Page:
Business Schools must collaborate within a global partnership to help create a sustainable future for all, argues Steef van de Velde, Dean and Professor of Operations Management and Technology at Rotterdam School of Management, Erasmus University. Interview by David Woods-Hale and Jack Villanueva
At AMBA’s recent conference in Latin America, you presented on the future of globalisation. What did you cover?
I shared a couple of stories about how to be a part of a global partnership. The world is globalising very fast. We all want to be international. So I shared a couple of case studies about how we started our international journey, what worked, what didn’t and what we needed to do to make it happen.
You’ve joined the board of AMBA. How would you like to see the business education arena change for the better?
I’m looking forward to doing my bit. What I’m hoping to bring to the table is the perspective of the continental European School. It’s important to bring in diversity. It’s important to have people of different backgrounds.
What draws prospective MBAs to Rotterdam School of Management?
It’s very international and diverse – 98% of the cohort is non-Dutch. Our mission – ‘to be a force for positive change’ – works very well. It goes beyond sustainability and the UN’s Sustainable Development Goals (SDGs). I believe business is a force for change. More and more people are embracing this principle. We promise our students that by joining our MBA, they will be agents of positive change.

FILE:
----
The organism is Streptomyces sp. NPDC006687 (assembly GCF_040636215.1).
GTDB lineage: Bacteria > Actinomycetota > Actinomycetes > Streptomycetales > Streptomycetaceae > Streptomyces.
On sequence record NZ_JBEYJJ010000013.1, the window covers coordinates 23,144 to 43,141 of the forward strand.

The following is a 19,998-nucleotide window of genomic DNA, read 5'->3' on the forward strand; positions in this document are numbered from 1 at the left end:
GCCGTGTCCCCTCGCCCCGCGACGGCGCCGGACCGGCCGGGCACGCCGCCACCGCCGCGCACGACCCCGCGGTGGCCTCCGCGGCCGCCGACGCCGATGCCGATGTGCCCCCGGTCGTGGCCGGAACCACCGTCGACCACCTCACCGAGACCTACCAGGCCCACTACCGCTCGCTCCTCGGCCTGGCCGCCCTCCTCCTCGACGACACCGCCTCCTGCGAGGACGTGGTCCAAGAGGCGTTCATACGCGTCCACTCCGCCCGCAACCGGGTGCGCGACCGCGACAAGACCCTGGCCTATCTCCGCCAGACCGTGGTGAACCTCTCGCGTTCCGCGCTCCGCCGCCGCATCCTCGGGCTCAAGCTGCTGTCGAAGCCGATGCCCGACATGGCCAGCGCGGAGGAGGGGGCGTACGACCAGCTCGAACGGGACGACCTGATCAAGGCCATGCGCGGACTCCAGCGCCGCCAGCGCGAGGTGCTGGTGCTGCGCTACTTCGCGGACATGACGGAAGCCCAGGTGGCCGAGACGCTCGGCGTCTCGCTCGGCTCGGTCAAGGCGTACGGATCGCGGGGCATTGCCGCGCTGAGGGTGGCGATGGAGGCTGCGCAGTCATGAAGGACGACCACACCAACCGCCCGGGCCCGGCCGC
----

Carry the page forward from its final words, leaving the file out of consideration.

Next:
What differentiates the Rotterdam MBA?
It’s very hard for any School to have a genuinely unique element. We all claim to be unique. We all teach finance and marketing. But if you want to stand out, you need to do something different in the area of character building. We very much drive the importance of the SDGs. We tell our students business is not about making money for yourself, but creating a sustainable future for all. It’s about creating business models that do well but also do good. those values are very much alive in our part of the world.
What are some of the innovative teaching methods you’ve come across?
If you look at curricula all over Europe, the delivery format is changing. More and more of the teaching is being done in an experiential way. It’s not just listening to instructions – it’s learning by doing through living cases, field-work and assimilations. That’s basically what’s going on. Ideally, this would be done in diverse teams with people from all over the world. This gives students the opportunity to learn in a very fast pressure-cooker type way, but also with people from different backgrounds.
How important is sustainability in terms of Business School course design?
Sustainability is very important. However, we try to step away from using that word, because often the connotation is too narrow – environment or green issues. We’d rather talk about sustainable development and big societal challenges, which go way beyond this narrow interpretation of sustainability – and which make people nervous.
The SDGs talk about poverty, inequality, lack of employment, lack of infrastructure, climate change and much more. In our School we avoid ‘sustainability’ and talk about SDGs.
In light of that, what does a sustainable leader look like to you?
We use the word ‘responsible’ rather than ‘sustainable’ and this means people have a very broad eye on what’s going on in the world; you manage a style of company that goes beyond making money for you and your family, but contributes to a better world. We try to encourage our students and graduates to contribute to a better world and be a force for positive change.